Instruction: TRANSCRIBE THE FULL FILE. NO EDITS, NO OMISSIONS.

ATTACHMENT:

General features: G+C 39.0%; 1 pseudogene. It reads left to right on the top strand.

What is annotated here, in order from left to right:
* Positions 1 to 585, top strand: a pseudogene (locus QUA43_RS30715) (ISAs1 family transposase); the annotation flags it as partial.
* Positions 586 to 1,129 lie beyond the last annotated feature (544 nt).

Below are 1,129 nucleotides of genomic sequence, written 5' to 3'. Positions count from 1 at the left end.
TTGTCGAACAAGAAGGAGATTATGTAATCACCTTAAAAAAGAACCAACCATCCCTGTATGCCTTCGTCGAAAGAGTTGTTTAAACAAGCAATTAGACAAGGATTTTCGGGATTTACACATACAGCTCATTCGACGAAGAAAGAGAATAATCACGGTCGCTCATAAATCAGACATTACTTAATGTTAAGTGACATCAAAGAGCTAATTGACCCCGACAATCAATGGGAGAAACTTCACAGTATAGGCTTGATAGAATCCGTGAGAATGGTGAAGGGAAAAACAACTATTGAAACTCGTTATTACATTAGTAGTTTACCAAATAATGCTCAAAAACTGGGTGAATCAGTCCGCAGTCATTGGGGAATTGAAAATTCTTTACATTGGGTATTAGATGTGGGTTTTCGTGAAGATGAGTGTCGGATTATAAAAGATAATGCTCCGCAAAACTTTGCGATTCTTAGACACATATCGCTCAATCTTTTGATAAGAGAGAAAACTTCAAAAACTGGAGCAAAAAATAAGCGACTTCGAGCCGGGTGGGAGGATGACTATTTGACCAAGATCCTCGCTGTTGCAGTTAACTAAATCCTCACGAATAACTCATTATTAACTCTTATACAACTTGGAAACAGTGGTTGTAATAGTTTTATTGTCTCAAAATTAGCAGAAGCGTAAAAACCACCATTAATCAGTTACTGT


General features: G+C 39.0%; 1 pseudogene. It reads left to right on the top strand.

What is annotated here, in order from left to right:
* Positions 1 to 585, top strand: a pseudogene (locus QUA43_RS30715) (ISAs1 family transposase); the annotation flags it as partial.
* Positions 586 to 1,129 lie beyond the last annotated feature (544 nt).

Below are 1,129 nucleotides of genomic sequence, written 5' to 3'. Positions count from 1 at the left end.
TTGTCGAACAAGAAGGAGATTATGTAATCACCTTAAAAAAGAACCAACCATCCCTGTATGCCTTCGTCGAAAGAGTTGTTTAAACAAGCAATTAGACAAGGATTTTCGGGATTTACACATACAGCTCATTCGACGAAGAAAGAGAATAATCACGGTCGCTCATAAATCAGACATTACTTAATGTTAAGTGACATCAAAGAGCTAATTGACCCCGACAATCAATGGGAGAAACTTCACAGTATAGGCTTGATAGAATCCGTGAGAATGGTGAAGGGAAAAACAACTATTGAAACTCGTTATTACATTAGTAGTTTACCAAATAATGCTCAAAAACTGGGTGAATCAGTCCGCAGTCATTGGGGAATTGAAAATTCTTTACATTGGGTATTAGATGTGGGTTTTCGTGAAGATGAGTGTCGGATTATAAAAGATAATGCTCCGCAAAACTTTGCGATTCTTAGACACATATCGCTCAATCTTTTGATAAGAGAGAAAACTTCAAAAACTGGAGCAAAAAATAAGCGACTTCGAGCCGGGTGGGAGGATGACTATTTGACCAAGATCCTCGCTGTTGCAGTTAACTAAATCCTCACGAATAACTCATTATTAACTCTTATACAACTTGGAAACAGTGGTTGTAATAGTTTTATTGTCTCAAAATTAGCAGAAGCGTAAAAACCACCATTAATCAGTTACTGT